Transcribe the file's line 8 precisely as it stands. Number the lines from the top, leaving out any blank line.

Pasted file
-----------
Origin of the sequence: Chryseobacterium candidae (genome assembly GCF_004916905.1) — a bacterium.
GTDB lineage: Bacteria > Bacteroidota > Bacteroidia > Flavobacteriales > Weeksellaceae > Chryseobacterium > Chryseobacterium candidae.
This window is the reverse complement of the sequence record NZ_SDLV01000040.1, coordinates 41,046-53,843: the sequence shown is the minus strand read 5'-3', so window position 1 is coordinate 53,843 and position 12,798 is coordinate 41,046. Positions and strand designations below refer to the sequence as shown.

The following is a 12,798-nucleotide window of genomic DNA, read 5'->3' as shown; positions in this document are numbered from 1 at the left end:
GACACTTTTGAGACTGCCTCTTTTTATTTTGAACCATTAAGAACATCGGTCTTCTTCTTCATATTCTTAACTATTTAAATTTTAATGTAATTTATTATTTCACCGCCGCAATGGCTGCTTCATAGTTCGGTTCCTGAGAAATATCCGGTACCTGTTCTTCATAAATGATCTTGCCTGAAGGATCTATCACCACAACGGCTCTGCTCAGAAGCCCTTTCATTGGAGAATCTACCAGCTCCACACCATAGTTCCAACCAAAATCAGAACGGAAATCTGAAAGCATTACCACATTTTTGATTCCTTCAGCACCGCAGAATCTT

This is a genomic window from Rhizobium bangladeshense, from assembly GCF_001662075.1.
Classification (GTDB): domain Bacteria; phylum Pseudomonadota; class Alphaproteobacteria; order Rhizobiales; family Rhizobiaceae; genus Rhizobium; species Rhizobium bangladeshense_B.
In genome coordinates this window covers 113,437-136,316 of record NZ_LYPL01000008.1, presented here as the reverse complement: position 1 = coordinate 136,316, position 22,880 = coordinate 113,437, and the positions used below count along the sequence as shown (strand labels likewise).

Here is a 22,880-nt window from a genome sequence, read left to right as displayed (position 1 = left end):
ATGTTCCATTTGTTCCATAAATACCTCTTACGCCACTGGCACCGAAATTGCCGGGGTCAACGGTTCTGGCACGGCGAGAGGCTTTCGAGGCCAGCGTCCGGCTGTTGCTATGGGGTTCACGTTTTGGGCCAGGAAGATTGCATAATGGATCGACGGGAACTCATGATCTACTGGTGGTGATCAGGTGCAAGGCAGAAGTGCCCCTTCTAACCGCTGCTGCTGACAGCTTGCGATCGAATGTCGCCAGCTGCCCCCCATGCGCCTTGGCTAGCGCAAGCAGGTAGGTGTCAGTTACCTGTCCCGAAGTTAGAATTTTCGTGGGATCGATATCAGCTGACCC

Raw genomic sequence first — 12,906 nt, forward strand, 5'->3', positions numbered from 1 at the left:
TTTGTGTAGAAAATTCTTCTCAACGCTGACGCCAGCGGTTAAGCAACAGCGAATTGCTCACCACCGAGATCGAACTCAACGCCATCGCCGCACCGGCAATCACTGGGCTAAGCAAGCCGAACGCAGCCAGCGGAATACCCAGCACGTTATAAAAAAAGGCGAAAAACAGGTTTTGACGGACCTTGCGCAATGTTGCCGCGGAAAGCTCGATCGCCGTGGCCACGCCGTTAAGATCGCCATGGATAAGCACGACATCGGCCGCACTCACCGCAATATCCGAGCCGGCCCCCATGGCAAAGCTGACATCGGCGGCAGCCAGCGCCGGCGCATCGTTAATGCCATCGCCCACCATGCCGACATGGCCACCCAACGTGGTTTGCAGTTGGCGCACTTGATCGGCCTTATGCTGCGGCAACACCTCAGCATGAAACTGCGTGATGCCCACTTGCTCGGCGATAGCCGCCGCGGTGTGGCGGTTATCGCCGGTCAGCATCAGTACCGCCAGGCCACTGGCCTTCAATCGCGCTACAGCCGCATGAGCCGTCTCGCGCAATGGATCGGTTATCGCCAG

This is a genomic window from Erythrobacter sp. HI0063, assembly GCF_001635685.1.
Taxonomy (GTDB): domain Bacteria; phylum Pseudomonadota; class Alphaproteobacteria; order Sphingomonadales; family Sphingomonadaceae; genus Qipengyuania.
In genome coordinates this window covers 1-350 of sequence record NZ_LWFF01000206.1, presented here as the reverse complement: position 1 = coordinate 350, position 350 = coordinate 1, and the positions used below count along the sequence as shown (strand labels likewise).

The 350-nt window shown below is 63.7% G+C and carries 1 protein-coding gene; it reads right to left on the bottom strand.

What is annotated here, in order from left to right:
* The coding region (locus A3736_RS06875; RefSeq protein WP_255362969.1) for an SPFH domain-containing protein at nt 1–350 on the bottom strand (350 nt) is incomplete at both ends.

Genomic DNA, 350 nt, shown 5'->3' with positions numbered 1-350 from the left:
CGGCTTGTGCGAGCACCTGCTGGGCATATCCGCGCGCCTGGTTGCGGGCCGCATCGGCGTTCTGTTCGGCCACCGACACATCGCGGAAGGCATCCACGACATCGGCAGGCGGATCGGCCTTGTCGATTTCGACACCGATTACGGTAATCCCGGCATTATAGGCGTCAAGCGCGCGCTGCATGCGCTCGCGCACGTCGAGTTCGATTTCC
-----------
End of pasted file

In genome coordinates this window covers 113,437-136,316 of record NZ_LYPL01000008.1, presented here as the reverse complement: position 1 = coordinate 136,316, position 22,880 = coordinate 113,437, and the positions used below count along the sequence as shown (strand labels likewise).